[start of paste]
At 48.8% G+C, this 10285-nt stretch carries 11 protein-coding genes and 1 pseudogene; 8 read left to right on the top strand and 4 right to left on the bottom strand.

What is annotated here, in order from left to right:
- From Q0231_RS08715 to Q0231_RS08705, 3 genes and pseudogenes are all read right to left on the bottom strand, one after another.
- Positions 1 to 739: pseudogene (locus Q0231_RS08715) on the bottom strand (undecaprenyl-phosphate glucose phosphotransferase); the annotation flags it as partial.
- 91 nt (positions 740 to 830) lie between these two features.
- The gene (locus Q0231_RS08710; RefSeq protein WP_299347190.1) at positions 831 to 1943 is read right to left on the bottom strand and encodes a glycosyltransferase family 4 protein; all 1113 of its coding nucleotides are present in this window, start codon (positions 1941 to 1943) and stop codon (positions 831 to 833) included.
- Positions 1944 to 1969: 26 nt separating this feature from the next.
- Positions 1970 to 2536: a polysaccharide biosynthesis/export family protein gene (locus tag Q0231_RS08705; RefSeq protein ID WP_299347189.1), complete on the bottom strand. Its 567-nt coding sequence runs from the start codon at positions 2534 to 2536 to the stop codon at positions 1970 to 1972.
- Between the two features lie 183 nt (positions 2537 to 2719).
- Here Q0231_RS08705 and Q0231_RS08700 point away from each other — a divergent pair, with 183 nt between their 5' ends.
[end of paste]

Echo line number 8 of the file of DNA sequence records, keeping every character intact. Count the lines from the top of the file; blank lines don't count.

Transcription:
- Positions 1970 to 2536: a polysaccharide biosynthesis/export family protein gene (locus tag Q0231_RS08705; RefSeq protein ID WP_299347189.1), complete on the bottom strand. Its 567-nt coding sequence runs from the start codon at positions 2534 to 2536 to the stop codon at positions 1970 to 1972.